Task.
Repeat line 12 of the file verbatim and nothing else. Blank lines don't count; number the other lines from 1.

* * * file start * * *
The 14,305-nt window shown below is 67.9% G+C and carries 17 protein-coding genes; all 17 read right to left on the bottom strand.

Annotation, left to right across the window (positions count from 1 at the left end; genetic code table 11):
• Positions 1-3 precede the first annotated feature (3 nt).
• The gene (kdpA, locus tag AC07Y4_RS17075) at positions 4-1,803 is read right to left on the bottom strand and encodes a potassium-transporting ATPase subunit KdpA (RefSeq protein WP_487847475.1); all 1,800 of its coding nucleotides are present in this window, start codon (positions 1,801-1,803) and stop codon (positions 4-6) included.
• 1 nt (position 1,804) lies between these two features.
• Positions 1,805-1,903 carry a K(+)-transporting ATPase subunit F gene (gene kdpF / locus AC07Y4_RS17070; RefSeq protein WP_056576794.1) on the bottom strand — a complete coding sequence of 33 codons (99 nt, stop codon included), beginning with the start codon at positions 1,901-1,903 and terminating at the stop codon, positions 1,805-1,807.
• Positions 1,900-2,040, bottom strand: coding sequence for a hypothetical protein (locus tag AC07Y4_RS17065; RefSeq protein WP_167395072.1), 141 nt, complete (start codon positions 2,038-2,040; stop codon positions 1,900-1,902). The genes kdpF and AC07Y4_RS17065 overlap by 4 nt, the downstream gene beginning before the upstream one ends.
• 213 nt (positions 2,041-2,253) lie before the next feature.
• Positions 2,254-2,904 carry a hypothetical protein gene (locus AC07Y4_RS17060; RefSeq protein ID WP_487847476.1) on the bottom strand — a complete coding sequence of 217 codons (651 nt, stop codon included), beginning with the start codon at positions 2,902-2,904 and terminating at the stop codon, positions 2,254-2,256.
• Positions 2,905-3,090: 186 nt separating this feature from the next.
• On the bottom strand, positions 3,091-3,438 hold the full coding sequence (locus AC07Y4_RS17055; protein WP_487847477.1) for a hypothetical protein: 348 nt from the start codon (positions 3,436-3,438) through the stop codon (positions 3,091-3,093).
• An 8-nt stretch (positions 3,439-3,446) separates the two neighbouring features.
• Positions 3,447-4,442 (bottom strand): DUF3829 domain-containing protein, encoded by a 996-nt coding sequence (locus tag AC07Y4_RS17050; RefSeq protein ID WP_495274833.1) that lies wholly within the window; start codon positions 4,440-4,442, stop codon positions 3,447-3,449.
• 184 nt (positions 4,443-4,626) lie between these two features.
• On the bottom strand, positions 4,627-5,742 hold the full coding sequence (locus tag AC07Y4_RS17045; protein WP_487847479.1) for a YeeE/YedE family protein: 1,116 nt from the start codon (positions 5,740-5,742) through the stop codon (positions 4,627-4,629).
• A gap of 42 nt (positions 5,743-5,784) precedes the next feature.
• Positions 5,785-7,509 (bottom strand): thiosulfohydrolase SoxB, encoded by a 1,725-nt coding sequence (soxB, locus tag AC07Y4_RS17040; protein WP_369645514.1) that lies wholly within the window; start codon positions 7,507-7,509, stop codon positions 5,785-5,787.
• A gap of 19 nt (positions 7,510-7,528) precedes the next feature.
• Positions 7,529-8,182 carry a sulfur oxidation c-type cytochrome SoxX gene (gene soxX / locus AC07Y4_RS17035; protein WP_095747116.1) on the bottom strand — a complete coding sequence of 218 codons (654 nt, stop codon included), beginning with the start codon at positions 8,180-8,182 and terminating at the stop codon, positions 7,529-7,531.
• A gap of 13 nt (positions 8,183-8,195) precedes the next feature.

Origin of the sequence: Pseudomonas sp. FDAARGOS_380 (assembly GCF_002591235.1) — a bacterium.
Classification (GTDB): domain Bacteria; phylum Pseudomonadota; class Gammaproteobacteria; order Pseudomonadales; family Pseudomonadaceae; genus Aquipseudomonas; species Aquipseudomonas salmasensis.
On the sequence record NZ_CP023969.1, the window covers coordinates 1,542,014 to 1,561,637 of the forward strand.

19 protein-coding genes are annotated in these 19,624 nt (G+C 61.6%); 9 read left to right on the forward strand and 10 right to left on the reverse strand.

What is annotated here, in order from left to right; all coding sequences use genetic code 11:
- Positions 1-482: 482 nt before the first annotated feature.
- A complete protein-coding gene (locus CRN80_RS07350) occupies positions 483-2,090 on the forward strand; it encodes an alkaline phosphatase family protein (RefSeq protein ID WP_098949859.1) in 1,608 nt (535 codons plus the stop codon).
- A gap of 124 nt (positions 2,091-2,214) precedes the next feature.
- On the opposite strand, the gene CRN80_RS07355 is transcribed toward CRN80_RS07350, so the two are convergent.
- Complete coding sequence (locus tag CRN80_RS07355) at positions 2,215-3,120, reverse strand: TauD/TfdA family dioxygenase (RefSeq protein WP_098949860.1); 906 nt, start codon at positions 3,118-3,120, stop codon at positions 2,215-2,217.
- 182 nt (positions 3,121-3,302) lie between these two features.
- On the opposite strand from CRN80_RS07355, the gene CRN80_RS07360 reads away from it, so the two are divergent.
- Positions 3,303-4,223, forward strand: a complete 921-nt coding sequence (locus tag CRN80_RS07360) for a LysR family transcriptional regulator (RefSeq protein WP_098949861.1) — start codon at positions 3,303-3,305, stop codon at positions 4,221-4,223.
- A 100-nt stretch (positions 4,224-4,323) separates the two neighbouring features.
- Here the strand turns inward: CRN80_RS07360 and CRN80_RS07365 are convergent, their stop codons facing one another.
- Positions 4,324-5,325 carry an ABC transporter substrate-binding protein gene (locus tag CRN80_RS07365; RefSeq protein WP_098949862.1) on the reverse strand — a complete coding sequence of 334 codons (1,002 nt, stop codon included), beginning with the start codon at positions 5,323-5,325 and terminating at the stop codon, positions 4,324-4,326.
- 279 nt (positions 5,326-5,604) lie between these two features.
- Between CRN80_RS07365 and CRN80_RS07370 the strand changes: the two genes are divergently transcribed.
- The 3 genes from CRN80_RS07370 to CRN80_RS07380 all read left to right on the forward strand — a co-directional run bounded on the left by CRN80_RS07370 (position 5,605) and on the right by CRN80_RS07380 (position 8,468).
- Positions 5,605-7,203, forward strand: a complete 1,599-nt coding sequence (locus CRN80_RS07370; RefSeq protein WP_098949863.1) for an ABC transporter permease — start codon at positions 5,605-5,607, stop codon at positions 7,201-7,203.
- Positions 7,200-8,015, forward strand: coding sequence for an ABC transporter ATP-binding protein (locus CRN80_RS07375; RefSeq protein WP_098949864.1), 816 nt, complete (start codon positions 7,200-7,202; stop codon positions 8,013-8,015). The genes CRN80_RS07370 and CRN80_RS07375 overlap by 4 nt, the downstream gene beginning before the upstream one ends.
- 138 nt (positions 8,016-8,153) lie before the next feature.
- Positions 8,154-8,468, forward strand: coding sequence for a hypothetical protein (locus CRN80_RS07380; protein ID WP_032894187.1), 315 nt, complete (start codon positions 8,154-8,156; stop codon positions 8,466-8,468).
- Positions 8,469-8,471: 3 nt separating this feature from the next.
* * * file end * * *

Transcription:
• An 8-nt stretch (positions 3,439-3,446) separates the two neighbouring features.